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Goldman’s Claim Tourre Acted Alone is Horse$&*t

Posted by Larry Doyle on April 22, 2010 10:14 AM |

Goldman Sachs is playing this SEC charge of fraud by the book. How so? Wall off senior management, pin the blame on one low level junior employee, and sell that individual down the river. This approach by Goldman is not a surprise but, in my opinion, it is total horse$&*t. How so? Let’s navigate the world of structured finance transactions on Wall Street.

Bloomberg reports the Goldman defense in writing, Goldman Sachs Says SEC Case Hinges on Actions of One Employee:

Goldman Sachs Group Inc. said the U.S. fraud case against the firm hinges on the actions of the employee it placed on paid leave this week.

Fabrice Tourre, the 31-year-old Goldman Sachs executive director who was accused of misleading investors about a mortgage-linked investment in 2007, will also be de-registered from the Financial Services Authority, a spokeswoman at the firm in London said yesterday.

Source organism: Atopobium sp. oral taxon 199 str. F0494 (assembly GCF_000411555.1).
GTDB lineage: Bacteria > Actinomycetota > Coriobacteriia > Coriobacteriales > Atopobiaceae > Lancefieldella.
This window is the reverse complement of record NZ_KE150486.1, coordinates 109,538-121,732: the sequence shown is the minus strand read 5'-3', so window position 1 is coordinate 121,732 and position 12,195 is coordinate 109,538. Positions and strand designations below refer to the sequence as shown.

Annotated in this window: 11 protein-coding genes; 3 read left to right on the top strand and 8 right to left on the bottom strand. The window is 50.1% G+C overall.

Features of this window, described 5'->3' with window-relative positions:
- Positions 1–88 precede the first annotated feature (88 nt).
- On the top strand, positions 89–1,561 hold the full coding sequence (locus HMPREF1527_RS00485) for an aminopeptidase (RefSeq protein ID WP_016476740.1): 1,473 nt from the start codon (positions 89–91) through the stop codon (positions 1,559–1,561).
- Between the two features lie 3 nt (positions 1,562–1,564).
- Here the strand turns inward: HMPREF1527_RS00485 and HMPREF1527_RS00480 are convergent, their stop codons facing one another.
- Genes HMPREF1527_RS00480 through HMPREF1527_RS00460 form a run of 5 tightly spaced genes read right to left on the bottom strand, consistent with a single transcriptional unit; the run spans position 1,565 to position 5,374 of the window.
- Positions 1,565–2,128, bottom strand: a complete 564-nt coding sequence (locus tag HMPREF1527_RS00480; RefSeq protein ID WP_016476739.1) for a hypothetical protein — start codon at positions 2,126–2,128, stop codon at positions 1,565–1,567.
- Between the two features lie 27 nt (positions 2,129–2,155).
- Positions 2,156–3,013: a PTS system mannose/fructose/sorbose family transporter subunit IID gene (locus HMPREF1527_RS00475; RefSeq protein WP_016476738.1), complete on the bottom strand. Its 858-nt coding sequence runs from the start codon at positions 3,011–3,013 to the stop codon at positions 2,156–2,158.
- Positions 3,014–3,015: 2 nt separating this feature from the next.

“It’s all going to be a factual dispute about what he remembers and what the other folks remember on the other side,” Greg Palm, Goldman Sachs’s co-general counsel, said in a call with reporters yesterday, without naming Tourre. “If we had evidence that someone here was trying to mislead someone, that’s not something we’d condone at all and we’d be the first one to take action.”

By characterizing the case as a dispute involving a single employee, Goldman Sachs may be taking its first steps to publically distance itself from Tourre in the case, some lawyers said. That could reduce bad publicity and ultimately make it easier for the company to settle the case.

Goldman Sachs may also want to separate itself from Tourre if it’s concerned he will cooperate with the SEC or implicate more senior employees, said Onnig Dombalagian, a professor at Tulane University Law School in New Orleans and former attorney fellow at the SEC.

Goldman’s defense is no surprise, but it is pathetic and ridiculous. In pinning all the blame on Tourre, Goldman would like America to believe that a 27-year old junior level employee structuring a synthetic CDO has the ability to sign off on the capital commitment and other legal liabilities associated with this type of transaction. Wow!! Goldman Sachs must truly believe America is incredibly naive.